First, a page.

DescriptionThis analytic focuses on James, a seventh-grade student, working on a problem solving activity involving linear functions to help him recognize an isomorphic relationship between problems. The goal of recognizing this isomorphism is to help him draw connections between the problems, gain a deeper understanding of the concept, and generalize his findings.
Before this series of video clips, James worked on the ladder problem which asks to find the number of blocks needed to build a ladder with 10 steps. Some follow-up problems he worked on include finding how many blocks are needed to build a ladder with 100 steps, an odd number of steps, and an even number of steps. After that activity, James began working on the museum problem. In the museum problem, students are asked what the total cost would be to buy 10 craft pieces given that each craft piece costs $3 and there is a $2 entrance fee. Some follow up problems include considering what the total cost of buying 30 craft pieces, 100 craft pieces, and any number of craft pieces would be. As a result of this activity, James created the equation, “CPx3 + 2 = how much money,” (where CP is the number of craft pieces purchased) to represent the total cost of any number of craft pieces.
This analytic picks up with James continuing his work on the museum problem. Markus Hahkioniemi, a visiting researcher from Finland, points to James’ equation for the museum problem, and asks him to represent his past findings for the ladder problem in a similar way. James writes an equation, “Steps x3 + 2 = how many blocks,” following the same form of his equation for the museum problem. He comments, “there’s two different ways to explain it but it’s the same method.” This statement shows that he has identified a similarity in the structure of these two problems and recognized that they use the same method. Thus, he has begun to identify the isomorphic relationship between the two problems.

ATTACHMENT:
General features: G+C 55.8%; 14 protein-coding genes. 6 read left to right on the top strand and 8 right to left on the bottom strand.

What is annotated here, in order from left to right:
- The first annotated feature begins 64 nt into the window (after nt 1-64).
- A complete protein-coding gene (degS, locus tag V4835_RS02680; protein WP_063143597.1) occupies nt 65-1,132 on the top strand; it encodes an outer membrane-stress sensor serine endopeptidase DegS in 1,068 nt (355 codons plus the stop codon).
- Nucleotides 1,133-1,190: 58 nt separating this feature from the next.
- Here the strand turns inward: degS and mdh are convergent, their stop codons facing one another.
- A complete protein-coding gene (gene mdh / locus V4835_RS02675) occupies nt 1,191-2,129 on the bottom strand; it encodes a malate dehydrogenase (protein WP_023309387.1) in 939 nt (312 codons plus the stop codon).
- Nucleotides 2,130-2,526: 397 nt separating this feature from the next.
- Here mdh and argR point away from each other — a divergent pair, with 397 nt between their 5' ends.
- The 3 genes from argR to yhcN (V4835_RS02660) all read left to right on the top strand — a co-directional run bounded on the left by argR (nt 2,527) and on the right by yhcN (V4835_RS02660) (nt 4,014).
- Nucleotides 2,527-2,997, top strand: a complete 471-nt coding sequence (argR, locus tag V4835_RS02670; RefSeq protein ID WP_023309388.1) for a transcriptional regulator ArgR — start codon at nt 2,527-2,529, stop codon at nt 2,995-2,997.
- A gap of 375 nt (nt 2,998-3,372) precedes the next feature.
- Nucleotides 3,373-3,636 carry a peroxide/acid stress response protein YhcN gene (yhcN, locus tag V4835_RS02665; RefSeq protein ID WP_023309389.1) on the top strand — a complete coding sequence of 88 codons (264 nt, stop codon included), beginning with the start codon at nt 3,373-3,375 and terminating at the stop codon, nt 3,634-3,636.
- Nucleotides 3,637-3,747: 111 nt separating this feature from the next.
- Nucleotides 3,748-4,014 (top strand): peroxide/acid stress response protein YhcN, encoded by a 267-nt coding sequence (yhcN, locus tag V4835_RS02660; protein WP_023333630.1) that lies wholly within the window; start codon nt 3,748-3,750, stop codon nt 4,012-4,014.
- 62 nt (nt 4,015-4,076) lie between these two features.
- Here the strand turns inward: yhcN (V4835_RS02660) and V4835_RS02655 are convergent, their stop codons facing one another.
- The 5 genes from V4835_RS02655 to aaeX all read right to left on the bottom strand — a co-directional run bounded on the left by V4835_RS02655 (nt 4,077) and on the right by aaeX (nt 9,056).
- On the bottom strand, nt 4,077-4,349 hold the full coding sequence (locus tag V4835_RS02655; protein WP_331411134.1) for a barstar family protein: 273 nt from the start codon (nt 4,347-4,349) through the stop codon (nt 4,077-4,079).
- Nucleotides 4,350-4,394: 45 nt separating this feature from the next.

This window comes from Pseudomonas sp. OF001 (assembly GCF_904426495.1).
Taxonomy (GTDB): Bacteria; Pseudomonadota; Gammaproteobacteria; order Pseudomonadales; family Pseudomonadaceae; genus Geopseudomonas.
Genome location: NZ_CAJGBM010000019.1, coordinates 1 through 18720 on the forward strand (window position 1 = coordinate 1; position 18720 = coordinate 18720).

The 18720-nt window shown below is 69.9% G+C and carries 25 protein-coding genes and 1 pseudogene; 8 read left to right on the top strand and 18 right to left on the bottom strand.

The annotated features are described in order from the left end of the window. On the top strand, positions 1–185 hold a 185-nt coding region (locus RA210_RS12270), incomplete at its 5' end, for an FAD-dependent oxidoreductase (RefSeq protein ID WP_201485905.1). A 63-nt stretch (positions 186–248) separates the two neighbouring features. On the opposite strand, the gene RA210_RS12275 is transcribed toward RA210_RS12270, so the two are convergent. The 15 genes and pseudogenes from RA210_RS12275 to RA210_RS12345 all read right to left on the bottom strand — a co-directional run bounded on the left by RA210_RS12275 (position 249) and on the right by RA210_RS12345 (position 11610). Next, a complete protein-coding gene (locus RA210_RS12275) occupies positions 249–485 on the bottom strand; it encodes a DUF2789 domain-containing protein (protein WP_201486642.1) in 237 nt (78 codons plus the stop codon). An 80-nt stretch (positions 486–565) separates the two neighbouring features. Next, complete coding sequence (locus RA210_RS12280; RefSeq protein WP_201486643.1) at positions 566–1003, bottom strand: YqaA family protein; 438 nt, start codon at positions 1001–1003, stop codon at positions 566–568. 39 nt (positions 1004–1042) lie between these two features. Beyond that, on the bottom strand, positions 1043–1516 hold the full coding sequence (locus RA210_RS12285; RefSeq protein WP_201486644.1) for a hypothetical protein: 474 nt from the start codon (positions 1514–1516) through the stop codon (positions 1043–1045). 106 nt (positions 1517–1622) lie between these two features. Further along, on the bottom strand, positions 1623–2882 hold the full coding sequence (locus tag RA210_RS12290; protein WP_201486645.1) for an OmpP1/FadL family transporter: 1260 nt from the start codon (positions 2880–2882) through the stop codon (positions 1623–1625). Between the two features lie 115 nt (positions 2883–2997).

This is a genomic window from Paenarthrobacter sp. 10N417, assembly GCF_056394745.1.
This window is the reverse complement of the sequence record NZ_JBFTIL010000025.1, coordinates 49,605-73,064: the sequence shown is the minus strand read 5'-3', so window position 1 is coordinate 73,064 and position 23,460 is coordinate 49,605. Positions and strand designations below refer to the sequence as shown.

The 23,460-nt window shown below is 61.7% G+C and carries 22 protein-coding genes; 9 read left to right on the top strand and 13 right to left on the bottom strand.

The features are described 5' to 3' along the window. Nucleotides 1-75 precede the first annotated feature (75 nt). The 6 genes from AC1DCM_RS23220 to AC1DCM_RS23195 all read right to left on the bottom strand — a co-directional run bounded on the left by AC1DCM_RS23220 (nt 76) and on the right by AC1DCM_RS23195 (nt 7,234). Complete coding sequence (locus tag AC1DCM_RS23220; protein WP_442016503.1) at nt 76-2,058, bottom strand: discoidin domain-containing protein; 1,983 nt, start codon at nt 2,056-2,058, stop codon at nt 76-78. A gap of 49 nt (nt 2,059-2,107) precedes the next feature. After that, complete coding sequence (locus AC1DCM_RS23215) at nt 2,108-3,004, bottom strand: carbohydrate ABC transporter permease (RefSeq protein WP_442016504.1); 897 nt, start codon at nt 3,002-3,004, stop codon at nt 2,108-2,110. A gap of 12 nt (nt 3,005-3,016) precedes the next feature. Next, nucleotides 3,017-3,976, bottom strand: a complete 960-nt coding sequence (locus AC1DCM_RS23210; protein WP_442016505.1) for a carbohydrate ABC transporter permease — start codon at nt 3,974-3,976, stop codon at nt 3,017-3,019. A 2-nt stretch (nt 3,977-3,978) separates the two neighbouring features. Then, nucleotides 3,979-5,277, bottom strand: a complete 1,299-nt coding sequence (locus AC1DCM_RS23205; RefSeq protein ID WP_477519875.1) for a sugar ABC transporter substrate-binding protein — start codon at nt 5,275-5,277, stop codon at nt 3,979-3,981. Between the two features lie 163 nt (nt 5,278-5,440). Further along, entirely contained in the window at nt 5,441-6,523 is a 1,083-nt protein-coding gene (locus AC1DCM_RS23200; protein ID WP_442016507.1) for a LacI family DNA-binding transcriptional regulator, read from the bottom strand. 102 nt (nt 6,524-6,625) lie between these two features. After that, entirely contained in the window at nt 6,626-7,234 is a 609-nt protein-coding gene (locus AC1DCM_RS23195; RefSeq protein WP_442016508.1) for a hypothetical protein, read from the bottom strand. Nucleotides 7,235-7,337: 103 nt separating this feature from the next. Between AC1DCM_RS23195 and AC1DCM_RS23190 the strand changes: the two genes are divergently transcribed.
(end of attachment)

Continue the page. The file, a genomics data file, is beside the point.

The researcher then prompts James to identify relationships between the variables of the two problems. James says that the blocks in the ladder problem are similar to money in the museum problem, and the steps in the ladder problem are similar to the craft pieces in the museum problem. From there, the researcher asks James what the meaning of the coefficient of 3 and the constant of 2 are in each problem. James responds, “In that [the museum problem], it’s money, because it depends on how much it costs for each craft piece, and that means how many [blocks] to make one step [in the ladder problem].” James then demonstrates his construction of a one-step ladder and transformation to a two-step ladder to show where the 3 and the 2 come into play. He concludes that the 2 in the museum problem is the two-dollar “entry fee,” and the two in the ladder problem is the two blocks required to complete a “full ladder.” Through his responses to the researcher’s questions and his demonstration of building ladders, he has successfully identified the relationship between the coefficient of 3 and the constant of 2 in both problems.
After making connections between all the structural elements of the problems, the researcher moves on to try to encourage James to use the blocks to represent the museum problem. This would be beneficial to transfer the concepts to a different context, and ultimately discover a way to generalize these ideas about linear functions. At first, James sets aside two blocks to each represent one dollar of the entrance fee. He identifies the remaining blocks on the table as craft pieces. In his initial representation, he is using the blocks to signify both money and craft pieces.